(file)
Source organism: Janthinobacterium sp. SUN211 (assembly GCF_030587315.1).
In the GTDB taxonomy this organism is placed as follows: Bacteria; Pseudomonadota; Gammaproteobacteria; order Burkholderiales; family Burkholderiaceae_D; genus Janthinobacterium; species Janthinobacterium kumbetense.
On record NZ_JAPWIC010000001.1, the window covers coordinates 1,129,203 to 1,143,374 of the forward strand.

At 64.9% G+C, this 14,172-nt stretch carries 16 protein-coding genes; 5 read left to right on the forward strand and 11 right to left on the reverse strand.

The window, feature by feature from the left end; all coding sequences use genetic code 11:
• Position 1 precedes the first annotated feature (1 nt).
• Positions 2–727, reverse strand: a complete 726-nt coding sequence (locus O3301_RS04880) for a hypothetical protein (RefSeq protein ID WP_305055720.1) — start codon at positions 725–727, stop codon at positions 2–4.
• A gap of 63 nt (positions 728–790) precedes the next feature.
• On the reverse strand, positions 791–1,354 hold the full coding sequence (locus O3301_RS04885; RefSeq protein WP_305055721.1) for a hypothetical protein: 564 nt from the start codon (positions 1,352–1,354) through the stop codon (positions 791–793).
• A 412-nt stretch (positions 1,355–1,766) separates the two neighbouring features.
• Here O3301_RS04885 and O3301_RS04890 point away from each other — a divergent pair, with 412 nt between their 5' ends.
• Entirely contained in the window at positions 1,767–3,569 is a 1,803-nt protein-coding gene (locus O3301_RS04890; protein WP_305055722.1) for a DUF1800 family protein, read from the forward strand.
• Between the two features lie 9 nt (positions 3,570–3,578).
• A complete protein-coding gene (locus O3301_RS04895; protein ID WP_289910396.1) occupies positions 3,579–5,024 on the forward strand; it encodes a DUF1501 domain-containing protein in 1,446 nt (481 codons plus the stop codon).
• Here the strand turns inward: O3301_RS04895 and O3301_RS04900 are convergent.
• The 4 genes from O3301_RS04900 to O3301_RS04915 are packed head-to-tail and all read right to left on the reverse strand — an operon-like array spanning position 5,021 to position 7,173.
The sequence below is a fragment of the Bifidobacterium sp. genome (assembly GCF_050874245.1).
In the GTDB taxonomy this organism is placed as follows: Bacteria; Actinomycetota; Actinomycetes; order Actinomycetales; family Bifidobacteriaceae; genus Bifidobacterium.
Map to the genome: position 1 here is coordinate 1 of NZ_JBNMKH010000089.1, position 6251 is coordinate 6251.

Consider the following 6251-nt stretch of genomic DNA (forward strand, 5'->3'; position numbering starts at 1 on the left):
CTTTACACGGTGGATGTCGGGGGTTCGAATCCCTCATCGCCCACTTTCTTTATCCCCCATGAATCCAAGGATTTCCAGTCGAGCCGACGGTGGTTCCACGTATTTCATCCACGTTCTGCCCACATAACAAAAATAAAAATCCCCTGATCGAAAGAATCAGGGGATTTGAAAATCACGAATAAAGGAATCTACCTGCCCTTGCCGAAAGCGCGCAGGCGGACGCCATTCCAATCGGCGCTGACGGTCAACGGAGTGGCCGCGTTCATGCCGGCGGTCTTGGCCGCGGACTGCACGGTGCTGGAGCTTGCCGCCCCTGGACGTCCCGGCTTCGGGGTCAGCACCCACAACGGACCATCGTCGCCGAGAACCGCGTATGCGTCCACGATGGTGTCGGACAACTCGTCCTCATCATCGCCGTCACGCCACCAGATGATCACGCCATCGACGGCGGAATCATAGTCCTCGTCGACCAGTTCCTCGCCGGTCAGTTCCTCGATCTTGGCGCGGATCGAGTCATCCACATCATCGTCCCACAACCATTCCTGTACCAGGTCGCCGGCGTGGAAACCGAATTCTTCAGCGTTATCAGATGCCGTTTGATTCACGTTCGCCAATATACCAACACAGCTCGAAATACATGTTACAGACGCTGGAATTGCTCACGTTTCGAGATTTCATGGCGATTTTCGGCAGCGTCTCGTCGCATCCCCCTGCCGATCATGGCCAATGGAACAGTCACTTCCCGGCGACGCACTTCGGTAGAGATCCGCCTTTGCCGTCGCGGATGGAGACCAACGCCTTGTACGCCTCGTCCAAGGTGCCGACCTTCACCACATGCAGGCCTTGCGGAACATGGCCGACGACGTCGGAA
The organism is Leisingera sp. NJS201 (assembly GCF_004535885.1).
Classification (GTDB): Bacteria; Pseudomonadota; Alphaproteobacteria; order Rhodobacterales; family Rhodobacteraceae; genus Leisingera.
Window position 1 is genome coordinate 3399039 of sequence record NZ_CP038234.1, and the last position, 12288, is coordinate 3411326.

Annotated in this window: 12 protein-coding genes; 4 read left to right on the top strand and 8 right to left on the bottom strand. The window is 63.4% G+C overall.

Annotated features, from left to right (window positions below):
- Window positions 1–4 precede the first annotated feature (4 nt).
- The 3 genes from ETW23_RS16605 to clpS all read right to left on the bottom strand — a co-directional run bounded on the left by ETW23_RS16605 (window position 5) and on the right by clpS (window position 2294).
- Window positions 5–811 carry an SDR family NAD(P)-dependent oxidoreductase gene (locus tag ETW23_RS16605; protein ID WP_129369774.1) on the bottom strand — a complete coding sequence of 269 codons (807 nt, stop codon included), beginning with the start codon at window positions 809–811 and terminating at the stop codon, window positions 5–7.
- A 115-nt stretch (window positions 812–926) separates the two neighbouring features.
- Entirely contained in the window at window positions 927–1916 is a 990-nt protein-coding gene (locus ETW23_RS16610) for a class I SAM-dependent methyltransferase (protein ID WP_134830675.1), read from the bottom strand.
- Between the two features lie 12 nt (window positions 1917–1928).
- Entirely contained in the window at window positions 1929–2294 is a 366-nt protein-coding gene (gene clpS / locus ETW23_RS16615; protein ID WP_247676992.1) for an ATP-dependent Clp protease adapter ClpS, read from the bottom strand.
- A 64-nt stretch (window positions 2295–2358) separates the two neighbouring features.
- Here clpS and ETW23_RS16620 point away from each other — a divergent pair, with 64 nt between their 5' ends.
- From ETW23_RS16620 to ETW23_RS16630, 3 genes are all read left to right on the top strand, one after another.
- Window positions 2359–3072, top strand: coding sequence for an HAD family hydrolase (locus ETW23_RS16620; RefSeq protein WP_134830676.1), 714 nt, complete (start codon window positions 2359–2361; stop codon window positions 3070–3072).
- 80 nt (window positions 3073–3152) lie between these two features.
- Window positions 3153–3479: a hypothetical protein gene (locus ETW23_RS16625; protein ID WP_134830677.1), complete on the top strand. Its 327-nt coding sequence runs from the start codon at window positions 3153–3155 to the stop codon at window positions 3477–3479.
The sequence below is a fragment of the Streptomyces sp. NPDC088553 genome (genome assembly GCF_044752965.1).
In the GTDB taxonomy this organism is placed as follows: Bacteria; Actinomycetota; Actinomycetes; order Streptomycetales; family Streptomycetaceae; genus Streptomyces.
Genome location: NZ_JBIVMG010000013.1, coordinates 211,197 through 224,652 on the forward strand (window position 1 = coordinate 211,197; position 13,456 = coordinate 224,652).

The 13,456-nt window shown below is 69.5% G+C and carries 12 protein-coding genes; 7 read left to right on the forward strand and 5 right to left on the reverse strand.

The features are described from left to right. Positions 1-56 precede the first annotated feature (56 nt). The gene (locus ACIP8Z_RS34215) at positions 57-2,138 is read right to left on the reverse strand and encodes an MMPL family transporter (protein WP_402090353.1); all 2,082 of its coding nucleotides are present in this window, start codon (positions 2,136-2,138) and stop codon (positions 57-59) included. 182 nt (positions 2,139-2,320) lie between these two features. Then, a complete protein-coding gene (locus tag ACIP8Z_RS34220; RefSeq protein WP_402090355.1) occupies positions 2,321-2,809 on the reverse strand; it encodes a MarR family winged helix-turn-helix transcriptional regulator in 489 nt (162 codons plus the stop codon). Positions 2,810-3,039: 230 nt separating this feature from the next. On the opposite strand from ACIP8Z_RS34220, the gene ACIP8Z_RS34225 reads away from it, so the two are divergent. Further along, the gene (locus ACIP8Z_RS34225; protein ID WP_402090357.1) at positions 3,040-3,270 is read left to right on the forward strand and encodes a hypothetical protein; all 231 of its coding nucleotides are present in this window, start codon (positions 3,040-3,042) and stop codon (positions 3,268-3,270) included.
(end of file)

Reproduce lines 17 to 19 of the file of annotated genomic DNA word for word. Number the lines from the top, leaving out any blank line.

The sequence below is a fragment of the Bifidobacterium sp. genome (assembly GCF_050874245.1).
In the GTDB taxonomy this organism is placed as follows: Bacteria; Actinomycetota; Actinomycetes; order Actinomycetales; family Bifidobacteriaceae; genus Bifidobacterium.
Map to the genome: position 1 here is coordinate 1 of NZ_JBNMKH010000089.1, position 6251 is coordinate 6251.